# Product of polynomials modulo 2 in integer representation

Your task is to implements the product of polynomials modulo 2 $(\mathbb F_2[x]$) in integer representation.

## Background

The field $\mathbb F_2$ represents the integers modulo 2, or equivalently, the lowest bit of the binary representation of an integer; it only has the values $0$ and $1$. What I mean with a polynomial modulo 2 (note that this might not be the correct mathematical term) is a polynomial with coefficients from $\mathbb F_2$. Since the coefficients can only be $0$ or $1$, such a polynomial is just a sum of terms of the form $x^n$, for example $x^5+x^2+1$.

Multiplying of polynomials modulo 2 can be done by doing normal polynomial multiplication, dropping all terms with even coefficient from the resulting polynomial, and then removing the (odd) factors from the remaining terms.

## Example

Take the polynomials $x^4 + x^3 + x$ and $x^3 + x^2 + x + 1$. The normal product of those is $$(x^4 +x^3 + x)(x^3 + x^2 + x +1) = x^7 + 2x^6 + 2x^5 + 3x^4 + 2x^3 + x^2 + x.$$ The terms with $x^6$, $x^5$ and $x^3$ have even coefficients and therefore are dropped, and for $x^4$ the odd coefficient is dropped, and therefore the product of those polynomials modulo 2 is $$x^7 + x^4 + x^2 + x$$Now since the coefficients are all either 0 or 1, they can be represented as bits of a (non-negative) integer. To get the integer representation of the polynomial, just interpret it as normal polynomial and evaluate it at $x=2$, for example, the polynomial $x^4 + x^3 + x$ is represented by the number $2^4 + 2^3 + 2 = 26$. For the reverse direction, just represent the number in binary, and read off the coefficients: $26 = 11010_2$ represents the polynomial $1x^4 + 1x^3 + 0x^2 + 1x + 0 = x^4 + x^3 + x$

## Task

Your task is to write a function that takes two non-negative integers, interprets them as polynomials modulo 2, and returns the integer representing their product.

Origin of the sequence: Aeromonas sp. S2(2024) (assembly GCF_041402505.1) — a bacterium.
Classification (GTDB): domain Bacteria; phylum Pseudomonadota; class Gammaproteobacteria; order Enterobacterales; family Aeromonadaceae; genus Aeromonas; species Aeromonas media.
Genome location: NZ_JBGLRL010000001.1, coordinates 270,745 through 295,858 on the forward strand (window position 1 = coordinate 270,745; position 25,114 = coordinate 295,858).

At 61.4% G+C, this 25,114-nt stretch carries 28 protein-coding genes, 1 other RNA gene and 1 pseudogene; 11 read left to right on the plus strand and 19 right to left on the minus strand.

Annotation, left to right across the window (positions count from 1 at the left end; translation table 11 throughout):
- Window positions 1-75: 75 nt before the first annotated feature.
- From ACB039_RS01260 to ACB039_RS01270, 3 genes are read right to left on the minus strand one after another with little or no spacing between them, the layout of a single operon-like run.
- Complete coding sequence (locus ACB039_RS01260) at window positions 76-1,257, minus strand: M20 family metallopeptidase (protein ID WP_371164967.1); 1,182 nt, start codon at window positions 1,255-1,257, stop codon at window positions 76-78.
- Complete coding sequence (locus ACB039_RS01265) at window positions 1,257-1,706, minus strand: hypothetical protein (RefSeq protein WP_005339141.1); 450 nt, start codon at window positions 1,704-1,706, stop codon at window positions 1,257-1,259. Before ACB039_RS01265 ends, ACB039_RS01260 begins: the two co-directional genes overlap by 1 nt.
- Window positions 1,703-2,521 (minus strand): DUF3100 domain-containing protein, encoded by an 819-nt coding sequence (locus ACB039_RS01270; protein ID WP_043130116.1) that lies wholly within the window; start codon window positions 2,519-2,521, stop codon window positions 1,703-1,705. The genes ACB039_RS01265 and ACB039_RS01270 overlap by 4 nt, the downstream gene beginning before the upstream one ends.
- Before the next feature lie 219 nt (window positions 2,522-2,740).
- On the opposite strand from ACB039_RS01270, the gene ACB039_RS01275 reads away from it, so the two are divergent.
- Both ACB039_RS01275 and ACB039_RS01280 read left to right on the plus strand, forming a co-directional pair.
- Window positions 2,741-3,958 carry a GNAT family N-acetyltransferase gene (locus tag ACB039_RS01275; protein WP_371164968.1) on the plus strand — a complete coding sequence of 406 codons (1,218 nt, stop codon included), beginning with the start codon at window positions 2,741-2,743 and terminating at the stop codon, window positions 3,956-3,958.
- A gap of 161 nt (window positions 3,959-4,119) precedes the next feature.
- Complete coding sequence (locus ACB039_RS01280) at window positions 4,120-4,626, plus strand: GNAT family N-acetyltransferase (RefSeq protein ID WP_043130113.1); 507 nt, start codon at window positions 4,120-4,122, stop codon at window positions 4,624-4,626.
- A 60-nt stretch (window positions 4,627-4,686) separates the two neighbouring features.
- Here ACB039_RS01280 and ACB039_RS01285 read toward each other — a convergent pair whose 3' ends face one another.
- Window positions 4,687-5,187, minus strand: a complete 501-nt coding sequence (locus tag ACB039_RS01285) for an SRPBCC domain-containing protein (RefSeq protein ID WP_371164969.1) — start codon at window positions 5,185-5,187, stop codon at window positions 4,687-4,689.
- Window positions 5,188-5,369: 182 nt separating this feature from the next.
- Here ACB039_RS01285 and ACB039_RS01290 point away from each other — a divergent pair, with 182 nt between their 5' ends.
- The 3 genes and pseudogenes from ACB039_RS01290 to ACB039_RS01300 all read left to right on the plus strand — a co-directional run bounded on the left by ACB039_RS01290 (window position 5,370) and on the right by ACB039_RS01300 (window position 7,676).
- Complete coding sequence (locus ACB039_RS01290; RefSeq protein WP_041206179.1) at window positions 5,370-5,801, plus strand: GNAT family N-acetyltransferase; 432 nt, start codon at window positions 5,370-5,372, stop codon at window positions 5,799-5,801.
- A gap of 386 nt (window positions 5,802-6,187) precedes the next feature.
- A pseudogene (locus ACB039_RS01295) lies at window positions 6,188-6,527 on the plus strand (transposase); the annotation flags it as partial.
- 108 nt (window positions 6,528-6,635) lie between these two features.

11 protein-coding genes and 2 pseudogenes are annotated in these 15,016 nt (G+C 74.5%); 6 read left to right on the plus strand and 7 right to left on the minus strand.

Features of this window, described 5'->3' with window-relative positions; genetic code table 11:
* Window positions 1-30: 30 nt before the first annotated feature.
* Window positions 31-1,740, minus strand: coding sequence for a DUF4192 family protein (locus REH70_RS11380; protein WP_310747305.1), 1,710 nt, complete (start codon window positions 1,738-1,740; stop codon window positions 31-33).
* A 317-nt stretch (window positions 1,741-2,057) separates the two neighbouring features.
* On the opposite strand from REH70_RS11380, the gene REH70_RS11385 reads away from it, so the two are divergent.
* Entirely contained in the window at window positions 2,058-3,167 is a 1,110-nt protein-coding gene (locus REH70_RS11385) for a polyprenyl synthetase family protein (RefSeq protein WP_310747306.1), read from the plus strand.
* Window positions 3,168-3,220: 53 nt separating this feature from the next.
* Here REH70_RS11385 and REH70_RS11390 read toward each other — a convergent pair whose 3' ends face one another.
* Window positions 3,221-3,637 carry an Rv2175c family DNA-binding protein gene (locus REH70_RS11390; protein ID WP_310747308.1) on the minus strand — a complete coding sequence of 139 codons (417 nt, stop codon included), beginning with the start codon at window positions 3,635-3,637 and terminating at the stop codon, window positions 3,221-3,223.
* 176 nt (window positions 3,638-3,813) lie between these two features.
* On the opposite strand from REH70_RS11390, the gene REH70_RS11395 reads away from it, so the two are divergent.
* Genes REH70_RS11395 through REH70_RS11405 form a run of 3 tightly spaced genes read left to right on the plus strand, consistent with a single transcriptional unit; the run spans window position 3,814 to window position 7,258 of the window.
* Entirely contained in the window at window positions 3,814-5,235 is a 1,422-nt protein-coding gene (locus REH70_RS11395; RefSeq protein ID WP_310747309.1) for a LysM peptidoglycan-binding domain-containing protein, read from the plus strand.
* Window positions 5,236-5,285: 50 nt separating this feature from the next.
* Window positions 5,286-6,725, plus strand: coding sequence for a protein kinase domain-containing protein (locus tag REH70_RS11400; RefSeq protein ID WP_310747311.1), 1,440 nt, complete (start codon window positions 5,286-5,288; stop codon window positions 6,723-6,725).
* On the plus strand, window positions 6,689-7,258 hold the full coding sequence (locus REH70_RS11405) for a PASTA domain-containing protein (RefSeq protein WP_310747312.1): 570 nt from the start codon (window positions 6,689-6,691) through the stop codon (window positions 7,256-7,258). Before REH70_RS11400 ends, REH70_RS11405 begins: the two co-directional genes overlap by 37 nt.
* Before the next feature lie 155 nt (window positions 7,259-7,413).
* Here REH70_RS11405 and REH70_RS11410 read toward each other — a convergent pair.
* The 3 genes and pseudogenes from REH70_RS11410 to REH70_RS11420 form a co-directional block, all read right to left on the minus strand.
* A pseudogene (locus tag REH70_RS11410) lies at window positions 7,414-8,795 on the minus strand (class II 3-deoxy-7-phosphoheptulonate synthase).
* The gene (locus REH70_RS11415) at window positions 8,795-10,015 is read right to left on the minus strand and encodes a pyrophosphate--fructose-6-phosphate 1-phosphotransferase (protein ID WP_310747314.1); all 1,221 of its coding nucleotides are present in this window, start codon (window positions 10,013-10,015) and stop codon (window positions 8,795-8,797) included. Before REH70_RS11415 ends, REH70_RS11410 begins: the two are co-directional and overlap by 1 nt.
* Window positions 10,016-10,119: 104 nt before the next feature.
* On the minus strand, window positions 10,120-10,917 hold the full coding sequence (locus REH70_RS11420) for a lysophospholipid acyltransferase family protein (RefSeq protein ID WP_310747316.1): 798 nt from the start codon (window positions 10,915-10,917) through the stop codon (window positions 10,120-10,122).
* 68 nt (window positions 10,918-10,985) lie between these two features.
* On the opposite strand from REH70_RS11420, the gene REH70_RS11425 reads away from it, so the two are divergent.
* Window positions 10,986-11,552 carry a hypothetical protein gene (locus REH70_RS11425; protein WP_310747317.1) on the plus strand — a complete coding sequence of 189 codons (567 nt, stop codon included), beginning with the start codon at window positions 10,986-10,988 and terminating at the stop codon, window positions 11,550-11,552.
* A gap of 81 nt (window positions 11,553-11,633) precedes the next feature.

Your program must handle at least products of polynomials up to degree 14, or equivalently, input numbers from $0$ to $32767$ inclusive.

Error handling for invalid input (negative numbers, or non-integers in languages that don't do static typing) is not required.

## Scoring

This is code golf, the shortest entry wins.

## Example code

Here is an implementation in Python (not golfed) that you can use to compare your results to:

```
def polymul_mod2(m, n):
m_digits = [int(d) for d in bin(m)[:1:-1]]
n_digits = [int(d) for d in bin(n)[:1:-1]]
m_len = len(m_digits)
n_len = len(n_digits)
p_len = m_len + n_len
polyprod_digits = [0] * p_len
for i in range(m_len):
for k in range(n_len):
polyprod_digits[i + k] += m_digits[i] * n_digits[k]
return sum(2**k * (polyprod_digits[k] % 2) for k in range(p_len))
```

## Test cases

The following test cases first give the two factors, separated by `x`

, and then the result, separated by `=`

.

```
0 x 0 = 0
0 x 1 = 0
1 x 1 = 1
2 x 1 = 2
2 x 2 = 4
3 x 2 = 6
3 x 3 = 5
6 x 7 = 18
7 x 6 = 18
8 x 5 = 40
11 x 10 = 78
25 x 15 = 135
26 x 15 = 150
32767 x 32767 = 357913941
```

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